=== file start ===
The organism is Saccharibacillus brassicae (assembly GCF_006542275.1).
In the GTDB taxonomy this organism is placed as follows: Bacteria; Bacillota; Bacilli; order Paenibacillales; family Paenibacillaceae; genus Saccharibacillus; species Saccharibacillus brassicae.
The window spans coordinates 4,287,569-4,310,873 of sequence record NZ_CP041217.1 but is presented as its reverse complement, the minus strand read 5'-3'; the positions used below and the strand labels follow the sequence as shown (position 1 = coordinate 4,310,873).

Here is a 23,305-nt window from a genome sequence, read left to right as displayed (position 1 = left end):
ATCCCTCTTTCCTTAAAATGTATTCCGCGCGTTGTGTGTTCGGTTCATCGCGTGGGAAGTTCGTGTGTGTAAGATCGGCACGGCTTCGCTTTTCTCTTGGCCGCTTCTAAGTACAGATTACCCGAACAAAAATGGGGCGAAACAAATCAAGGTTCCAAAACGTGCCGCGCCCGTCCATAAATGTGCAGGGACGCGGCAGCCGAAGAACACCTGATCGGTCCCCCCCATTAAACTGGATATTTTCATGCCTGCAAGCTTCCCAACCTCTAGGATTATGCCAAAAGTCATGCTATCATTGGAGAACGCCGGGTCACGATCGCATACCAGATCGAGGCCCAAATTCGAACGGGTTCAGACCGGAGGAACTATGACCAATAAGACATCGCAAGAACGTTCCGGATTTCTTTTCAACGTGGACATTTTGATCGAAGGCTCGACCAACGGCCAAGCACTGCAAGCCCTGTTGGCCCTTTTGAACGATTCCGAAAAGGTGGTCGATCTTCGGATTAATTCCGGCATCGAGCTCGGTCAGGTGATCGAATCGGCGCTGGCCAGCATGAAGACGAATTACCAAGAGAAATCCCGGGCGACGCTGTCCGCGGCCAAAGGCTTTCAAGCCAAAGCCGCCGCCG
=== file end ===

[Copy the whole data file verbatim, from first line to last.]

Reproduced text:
The organism is Saccharibacillus brassicae (assembly GCF_006542275.1).
In the GTDB taxonomy this organism is placed as follows: Bacteria; Bacillota; Bacilli; order Paenibacillales; family Paenibacillaceae; genus Saccharibacillus; species Saccharibacillus brassicae.
The window spans coordinates 4,287,569-4,310,873 of sequence record NZ_CP041217.1 but is presented as its reverse complement, the minus strand read 5'-3'; the positions used below and the strand labels follow the sequence as shown (position 1 = coordinate 4,310,873).

Here is a 23,305-nt window from a genome sequence, read left to right as displayed (position 1 = left end):
ATCCCTCTTTCCTTAAAATGTATTCCGCGCGTTGTGTGTTCGGTTCATCGCGTGGGAAGTTCGTGTGTGTAAGATCGGCACGGCTTCGCTTTTCTCTTGGCCGCTTCTAAGTACAGATTACCCGAACAAAAATGGGGCGAAACAAATCAAGGTTCCAAAACGTGCCGCGCCCGTCCATAAATGTGCAGGGACGCGGCAGCCGAAGAACACCTGATCGGTCCCCCCCATTAAACTGGATATTTTCATGCCTGCAAGCTTCCCAACCTCTAGGATTATGCCAAAAGTCATGCTATCATTGGAGAACGCCGGGTCACGATCGCATACCAGATCGAGGCCCAAATTCGAACGGGTTCAGACCGGAGGAACTATGACCAATAAGACATCGCAAGAACGTTCCGGATTTCTTTTCAACGTGGACATTTTGATCGAAGGCTCGACCAACGGCCAAGCACTGCAAGCCCTGTTGGCCCTTTTGAACGATTCCGAAAAGGTGGTCGATCTTCGGATTAATTCCGGCATCGAGCTCGGTCAGGTGATCGAATCGGCGCTGGCCAGCATGAAGACGAATTACCAAGAGAAATCCCGGGCGACGCTGTCCGCGGCCAAAGGCTTTCAAGCCAAAGCCGCCGCCG